by James J. S. Johnson, J.D., Th.D.

The gap theory is a tragic approach to interpreting Genesis because it opens the gate for a Trojan horse, namely, imagined eons of time that contradict the cosmogony of Genesis.1, 2This invites error and confusion about both cosmic and human origins.

Personal identity confusion can lead to a personal identity crisis.

Unsurprisingly, disorientation about origins leads to identity confusion—if you are confused about your historical origin, do you really understand who you are?

We are temporal creatures, living in space and time. A big-picture understanding of who you are now necessarily includes a meaningful understanding of where you came from before now.

Imagine the frantic crisis of Rosie Webel, a small girl lost in the big city of Salzburg, Austria, about five years after World War II ended—long before cell phones. To make matters worse, Rosie and her family were refugees, not native Austrians, fleeing from Communist-controlled Croatia. After many frustrated attempts, the war-weary family was trying to emigrate to America in hopes of permanently leaving behind their harsh experiences with German Nazis, Croatian Ustaše, and Russian Communists.3 But they faced a new crisis before they could board the transatlantic airplane: Little Rosie was missing! Rosie’s father recalls how the family searched for Rosie on foot because they had no other way to travel:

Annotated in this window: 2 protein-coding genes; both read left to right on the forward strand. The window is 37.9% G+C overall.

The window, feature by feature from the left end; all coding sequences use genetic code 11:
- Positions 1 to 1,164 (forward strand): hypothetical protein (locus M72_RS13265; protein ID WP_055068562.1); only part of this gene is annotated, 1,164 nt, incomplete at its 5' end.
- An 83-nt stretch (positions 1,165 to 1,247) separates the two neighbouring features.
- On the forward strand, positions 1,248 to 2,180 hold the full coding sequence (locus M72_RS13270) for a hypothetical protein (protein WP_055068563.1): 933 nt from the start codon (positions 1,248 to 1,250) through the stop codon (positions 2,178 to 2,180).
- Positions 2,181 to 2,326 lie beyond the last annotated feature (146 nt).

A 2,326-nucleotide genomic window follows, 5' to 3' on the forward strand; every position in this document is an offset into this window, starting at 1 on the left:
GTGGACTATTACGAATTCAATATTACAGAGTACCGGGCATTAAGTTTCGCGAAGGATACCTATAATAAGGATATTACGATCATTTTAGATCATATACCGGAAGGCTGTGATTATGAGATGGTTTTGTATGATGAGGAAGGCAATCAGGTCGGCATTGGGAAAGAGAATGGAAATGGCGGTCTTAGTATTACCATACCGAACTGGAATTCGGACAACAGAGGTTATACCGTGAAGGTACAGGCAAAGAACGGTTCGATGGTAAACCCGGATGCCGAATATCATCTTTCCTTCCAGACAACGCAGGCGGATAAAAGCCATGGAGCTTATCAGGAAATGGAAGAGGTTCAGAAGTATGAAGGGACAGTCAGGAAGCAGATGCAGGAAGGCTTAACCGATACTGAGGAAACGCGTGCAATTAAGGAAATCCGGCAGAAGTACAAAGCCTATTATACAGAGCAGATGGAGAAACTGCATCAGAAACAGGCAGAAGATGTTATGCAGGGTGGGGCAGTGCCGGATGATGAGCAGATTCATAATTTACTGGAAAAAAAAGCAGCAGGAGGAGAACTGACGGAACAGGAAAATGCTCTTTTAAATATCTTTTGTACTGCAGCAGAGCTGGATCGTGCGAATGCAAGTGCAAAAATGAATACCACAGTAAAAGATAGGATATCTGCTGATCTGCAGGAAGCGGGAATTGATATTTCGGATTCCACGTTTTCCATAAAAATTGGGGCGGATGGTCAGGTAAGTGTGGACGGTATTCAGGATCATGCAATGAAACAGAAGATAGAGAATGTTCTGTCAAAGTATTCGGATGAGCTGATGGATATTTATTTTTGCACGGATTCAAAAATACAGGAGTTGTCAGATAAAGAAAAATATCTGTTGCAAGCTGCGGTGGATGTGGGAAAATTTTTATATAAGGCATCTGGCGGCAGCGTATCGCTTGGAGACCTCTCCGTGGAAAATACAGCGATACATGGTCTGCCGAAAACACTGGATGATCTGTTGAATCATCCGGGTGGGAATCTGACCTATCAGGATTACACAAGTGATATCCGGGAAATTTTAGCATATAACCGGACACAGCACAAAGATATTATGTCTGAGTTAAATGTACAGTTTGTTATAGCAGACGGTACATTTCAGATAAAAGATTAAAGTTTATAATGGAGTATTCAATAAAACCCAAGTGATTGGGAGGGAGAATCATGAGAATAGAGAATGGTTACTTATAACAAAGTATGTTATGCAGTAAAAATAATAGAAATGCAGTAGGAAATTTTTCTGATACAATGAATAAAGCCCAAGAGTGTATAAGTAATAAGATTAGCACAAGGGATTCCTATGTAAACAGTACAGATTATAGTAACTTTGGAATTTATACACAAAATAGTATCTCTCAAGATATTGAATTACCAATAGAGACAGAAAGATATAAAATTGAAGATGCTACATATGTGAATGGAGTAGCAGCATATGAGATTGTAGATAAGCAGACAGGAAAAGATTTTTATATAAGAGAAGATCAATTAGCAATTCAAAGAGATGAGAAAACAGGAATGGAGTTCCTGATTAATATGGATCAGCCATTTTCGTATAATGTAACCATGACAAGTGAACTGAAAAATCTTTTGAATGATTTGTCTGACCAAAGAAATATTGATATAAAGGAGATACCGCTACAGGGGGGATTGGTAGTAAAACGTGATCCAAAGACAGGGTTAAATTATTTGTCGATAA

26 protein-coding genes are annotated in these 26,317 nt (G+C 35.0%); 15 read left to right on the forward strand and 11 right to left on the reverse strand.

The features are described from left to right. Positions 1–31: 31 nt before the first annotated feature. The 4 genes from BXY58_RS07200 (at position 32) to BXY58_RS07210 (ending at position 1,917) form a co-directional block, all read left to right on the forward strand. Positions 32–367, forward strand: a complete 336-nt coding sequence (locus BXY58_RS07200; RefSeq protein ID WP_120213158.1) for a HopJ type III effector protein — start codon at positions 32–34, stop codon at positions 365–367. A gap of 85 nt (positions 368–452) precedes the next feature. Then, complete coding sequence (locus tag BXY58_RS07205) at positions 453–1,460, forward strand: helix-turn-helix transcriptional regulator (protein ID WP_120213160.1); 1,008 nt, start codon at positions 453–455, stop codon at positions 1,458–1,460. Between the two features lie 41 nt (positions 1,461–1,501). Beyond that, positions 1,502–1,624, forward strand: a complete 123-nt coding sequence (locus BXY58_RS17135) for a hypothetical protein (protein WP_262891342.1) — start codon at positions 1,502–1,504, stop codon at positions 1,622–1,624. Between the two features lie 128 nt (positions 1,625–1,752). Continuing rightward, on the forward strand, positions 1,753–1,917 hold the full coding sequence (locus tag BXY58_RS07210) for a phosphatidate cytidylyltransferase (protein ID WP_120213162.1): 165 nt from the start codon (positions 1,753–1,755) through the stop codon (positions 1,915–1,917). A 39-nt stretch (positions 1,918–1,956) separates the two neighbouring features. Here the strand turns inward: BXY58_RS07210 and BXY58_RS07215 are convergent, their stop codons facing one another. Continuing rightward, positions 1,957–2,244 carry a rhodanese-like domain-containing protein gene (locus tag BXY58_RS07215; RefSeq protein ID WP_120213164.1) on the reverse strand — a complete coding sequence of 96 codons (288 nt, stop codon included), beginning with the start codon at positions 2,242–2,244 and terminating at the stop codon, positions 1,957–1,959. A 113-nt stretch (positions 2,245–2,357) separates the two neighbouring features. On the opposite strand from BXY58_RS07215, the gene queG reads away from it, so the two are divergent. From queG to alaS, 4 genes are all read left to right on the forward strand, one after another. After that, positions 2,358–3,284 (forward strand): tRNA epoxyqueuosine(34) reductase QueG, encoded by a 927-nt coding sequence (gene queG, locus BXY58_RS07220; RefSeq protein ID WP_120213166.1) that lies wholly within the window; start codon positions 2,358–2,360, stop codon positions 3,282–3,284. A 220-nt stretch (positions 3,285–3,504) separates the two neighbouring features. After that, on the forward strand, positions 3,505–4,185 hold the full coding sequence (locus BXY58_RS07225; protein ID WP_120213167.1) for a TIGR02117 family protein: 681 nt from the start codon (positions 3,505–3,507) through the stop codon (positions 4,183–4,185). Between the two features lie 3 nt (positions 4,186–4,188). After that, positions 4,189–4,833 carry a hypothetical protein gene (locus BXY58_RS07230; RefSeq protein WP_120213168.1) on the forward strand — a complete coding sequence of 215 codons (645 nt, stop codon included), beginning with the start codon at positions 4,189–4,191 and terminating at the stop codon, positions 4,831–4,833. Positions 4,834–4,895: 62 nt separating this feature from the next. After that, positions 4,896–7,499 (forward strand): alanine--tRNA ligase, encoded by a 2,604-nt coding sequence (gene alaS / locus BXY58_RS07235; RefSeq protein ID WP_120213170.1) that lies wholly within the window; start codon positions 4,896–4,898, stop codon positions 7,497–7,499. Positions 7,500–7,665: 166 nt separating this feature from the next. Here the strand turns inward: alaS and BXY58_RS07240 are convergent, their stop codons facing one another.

Then down, down, looking every street corner looking for Rosie, no Rosie. Somebody told us, go there, there, so so far, it’s far to that way, that way, and that is police station and probably they know something. And we came there, we looked in the door and there was Rosie among them and she right away [cried out], “Mom, what’s my name?”3

Rosie knew her name, of course—she heard it from her parents, brothers, and sisters every day. But her family was not with her, and Rosie had never been apart from her family before! Dislodged from her home, fleeing to a strange country, and now separated from her family—the only context for processing reality and having a sense of security and belonging—left her overwhelmed….

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